Titus Livius (Livy), The History of Rome, Book 32 (ed. Evan T. Sage, Ph.D. Professor of Latin and Head of the Department of Classics in the University of Pittsburgh), chapter 4 (search)
PhilipHere Livy resumes his account of Philip's campaign after the defeat of the Aetolians (XXXI. xlii. 9) in the autumn of the year 200 B.C. was at that time besieging Thaumaci with the greatest energy, using terraces and mantlets, and was on the point of using his battering-ram against the walls; but he was compelled to give up his enterprise by the sudden attack of the Aetolians, who, under the command of Archidamus, slipped through the screen of Macedonian patrols into the city, and never, either by night or day, ceased making sallies, now against the Macedonian outposts, now against their siege-works. The nature of the place, -B.C. 199 too, aided them. For Thaumaci lies high above the road as you come from Pylae and the Malian Gulf by way of Lamia, on the very pass, overlooking what they call Hollow Thessaly; the country is rough as you pass through, over roads that wind their way through twisting valleys, and when you reach the city, suddenly the whole pla
Titus Livius (Livy), The History of Rome, Book 34 (ed. Evan T. Sage, Ph.D. Professor of Latin and Head of the Department of Classics in the University of Pittsburgh), chapter 44 (search)
were taken indiscriminately. Very few of the knights were degraded by the taking away of their horses, nor was severity shown towards any rank. The atrium Libertatis and the villa publicaThese buildings were used by the censors. were rebuilt and enlarged by the same censors. The sacred spring was celebrated and the votive Roman Games performed according to the vow made by Servius Sulpicius Galba.Livy is probably wrong as to the praenomen of Sulpicius, who is probably the consul who, in 200 B.C., vowed games (XXXI. ix. 6-10). While men's minds were intent upon this spectacle, Quintus Pleminius,See XXXI. xii. 2 and the note. who, on account of the many crimes against gods and men which he had committed at Locri, had been thrown into prison, had arranged that men should at night set fire to the city in several places, so that in a state panic-stricken by the disturbance at night the prison might be broken open. This was revealed by the testimony of his accomplices and was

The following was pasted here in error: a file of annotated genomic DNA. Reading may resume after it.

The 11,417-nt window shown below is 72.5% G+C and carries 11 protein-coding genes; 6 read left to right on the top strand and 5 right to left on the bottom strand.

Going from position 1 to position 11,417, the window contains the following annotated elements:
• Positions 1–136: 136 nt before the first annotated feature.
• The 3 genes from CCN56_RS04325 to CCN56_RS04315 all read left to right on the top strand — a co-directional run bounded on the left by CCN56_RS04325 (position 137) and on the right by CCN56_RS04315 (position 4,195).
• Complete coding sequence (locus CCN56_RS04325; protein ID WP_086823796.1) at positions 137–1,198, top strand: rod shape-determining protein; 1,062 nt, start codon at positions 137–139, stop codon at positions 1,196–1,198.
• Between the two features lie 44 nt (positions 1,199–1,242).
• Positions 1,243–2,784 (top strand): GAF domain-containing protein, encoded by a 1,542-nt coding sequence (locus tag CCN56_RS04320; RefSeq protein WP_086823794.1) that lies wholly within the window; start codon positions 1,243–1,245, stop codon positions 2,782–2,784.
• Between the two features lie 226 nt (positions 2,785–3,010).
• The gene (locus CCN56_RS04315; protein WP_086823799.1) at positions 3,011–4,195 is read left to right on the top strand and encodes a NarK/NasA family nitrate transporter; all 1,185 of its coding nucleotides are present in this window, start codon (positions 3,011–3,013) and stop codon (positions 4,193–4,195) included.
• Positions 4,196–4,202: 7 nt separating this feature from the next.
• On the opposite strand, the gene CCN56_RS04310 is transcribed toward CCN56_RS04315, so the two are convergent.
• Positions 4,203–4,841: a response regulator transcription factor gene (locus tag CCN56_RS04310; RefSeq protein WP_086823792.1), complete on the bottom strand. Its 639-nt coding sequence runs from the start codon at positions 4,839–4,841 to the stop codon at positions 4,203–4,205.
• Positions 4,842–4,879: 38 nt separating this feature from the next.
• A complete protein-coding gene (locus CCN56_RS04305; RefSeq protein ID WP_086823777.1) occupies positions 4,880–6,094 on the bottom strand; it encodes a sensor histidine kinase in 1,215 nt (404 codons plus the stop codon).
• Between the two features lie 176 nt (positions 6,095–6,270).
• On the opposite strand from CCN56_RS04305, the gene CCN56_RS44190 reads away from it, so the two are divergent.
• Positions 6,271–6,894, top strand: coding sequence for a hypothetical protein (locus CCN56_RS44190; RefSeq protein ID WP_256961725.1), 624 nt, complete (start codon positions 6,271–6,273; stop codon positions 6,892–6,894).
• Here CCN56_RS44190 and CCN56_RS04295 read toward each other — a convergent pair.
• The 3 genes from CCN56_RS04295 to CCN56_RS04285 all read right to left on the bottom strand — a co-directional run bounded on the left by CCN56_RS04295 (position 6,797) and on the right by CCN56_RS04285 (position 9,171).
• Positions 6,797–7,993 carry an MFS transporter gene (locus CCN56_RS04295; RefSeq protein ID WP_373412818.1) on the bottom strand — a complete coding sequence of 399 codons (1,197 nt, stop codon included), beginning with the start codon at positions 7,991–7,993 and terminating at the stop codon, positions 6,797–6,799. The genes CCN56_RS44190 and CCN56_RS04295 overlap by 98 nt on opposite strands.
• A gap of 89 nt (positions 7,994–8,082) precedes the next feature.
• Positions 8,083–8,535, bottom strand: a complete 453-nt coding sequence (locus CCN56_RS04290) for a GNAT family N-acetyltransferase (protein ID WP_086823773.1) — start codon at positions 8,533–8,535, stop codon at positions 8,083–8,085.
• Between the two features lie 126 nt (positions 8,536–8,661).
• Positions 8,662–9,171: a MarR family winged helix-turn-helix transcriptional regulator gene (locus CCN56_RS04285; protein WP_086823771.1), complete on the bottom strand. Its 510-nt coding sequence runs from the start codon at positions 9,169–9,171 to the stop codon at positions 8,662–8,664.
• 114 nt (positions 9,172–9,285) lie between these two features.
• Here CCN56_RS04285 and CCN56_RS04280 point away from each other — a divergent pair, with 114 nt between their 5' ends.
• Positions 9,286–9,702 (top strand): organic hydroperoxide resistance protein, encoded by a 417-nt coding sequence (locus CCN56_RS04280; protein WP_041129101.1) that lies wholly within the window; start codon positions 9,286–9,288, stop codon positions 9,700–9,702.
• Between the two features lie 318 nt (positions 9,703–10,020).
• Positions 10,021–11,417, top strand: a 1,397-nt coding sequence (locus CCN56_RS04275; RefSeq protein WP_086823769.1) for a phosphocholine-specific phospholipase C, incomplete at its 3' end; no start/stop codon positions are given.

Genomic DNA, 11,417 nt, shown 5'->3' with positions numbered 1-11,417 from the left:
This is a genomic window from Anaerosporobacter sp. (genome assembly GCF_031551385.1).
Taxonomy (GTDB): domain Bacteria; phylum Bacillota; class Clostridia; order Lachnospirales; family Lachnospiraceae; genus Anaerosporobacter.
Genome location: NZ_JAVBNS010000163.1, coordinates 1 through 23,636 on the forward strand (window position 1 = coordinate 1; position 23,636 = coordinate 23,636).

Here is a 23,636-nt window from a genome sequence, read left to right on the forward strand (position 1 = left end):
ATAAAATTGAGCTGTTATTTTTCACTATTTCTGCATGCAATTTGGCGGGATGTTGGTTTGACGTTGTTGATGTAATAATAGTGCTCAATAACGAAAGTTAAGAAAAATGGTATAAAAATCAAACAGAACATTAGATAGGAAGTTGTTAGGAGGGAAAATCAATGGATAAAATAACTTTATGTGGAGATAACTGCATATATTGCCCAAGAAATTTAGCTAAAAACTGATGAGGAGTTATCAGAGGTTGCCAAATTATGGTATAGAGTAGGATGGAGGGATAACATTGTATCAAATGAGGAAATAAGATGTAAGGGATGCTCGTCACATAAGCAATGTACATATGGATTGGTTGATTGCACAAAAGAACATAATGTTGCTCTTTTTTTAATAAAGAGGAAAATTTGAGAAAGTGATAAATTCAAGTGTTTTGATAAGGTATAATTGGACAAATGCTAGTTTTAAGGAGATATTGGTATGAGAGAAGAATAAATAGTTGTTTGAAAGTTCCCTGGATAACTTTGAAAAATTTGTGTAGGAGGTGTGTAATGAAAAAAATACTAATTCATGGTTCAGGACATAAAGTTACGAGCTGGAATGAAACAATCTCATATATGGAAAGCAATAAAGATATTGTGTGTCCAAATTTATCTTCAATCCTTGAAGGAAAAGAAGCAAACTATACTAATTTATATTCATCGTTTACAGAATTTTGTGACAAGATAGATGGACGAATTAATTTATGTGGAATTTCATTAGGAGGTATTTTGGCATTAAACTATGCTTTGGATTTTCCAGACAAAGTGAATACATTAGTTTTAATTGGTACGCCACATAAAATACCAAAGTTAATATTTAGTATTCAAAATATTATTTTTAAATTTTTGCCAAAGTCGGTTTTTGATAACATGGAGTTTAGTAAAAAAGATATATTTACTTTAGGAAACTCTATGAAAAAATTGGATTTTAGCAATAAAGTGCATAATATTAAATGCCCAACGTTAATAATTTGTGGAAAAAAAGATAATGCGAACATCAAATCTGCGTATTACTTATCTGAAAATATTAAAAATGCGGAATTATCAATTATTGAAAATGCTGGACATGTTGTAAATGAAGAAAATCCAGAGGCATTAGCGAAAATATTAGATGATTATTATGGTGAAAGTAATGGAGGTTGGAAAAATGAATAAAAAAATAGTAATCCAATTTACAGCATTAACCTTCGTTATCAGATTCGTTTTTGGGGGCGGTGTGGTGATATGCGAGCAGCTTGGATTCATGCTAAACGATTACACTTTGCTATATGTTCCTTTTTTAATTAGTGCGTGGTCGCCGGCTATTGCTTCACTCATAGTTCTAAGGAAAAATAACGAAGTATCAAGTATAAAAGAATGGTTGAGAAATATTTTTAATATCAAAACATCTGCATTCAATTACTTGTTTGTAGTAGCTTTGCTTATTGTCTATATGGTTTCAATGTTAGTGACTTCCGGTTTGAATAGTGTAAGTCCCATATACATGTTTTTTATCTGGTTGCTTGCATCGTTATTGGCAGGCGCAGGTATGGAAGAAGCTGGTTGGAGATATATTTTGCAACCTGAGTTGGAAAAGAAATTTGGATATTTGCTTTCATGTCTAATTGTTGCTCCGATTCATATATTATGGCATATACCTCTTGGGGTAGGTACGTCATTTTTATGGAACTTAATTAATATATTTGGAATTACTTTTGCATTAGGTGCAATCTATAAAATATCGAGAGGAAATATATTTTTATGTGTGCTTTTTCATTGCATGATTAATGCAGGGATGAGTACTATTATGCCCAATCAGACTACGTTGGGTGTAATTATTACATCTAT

Titus Livius (Livy), The History of Rome, Book 34 (ed. Evan T. Sage, Ph.D. Professor of Latin and Head of the Department of Classics in the University of Pittsburgh), chapter 53 (search)
ple ten years before, during the Punic war, and as censor he had let the contract.In 204 B.C. (XXIX. xxxvi. 8) P. Sempronius Tuditanus vowed a temple to this Praenestine divinity. Livy's account contains other difficulties, since Tuditanus was censor before he was consul (in 209 B.C.: XXVII. xi. 7), and no P. Sempronius Sophus is known who was consul and censor during this period. Likewise, on the Island, Gaius Servilius the duumvir dedicated a temple to Jupiter; it had been vowed six years before in the Gallic war by the praetor Lucius Furius Purpurio, and contracted for by the same man as consul.In XXXI. xxi. 12 Furius vows a temple to Diiovis during his praetorship in 200 B.C. In XXXV. xli. 8 Livy says that he vowed one temple to Jupiter while praetor and another while consul, and had both built on the Capitoline. These were the events of that year.This sentence has been misplaced, either by Livy or by a scribe, since the following chapter deals with the same year.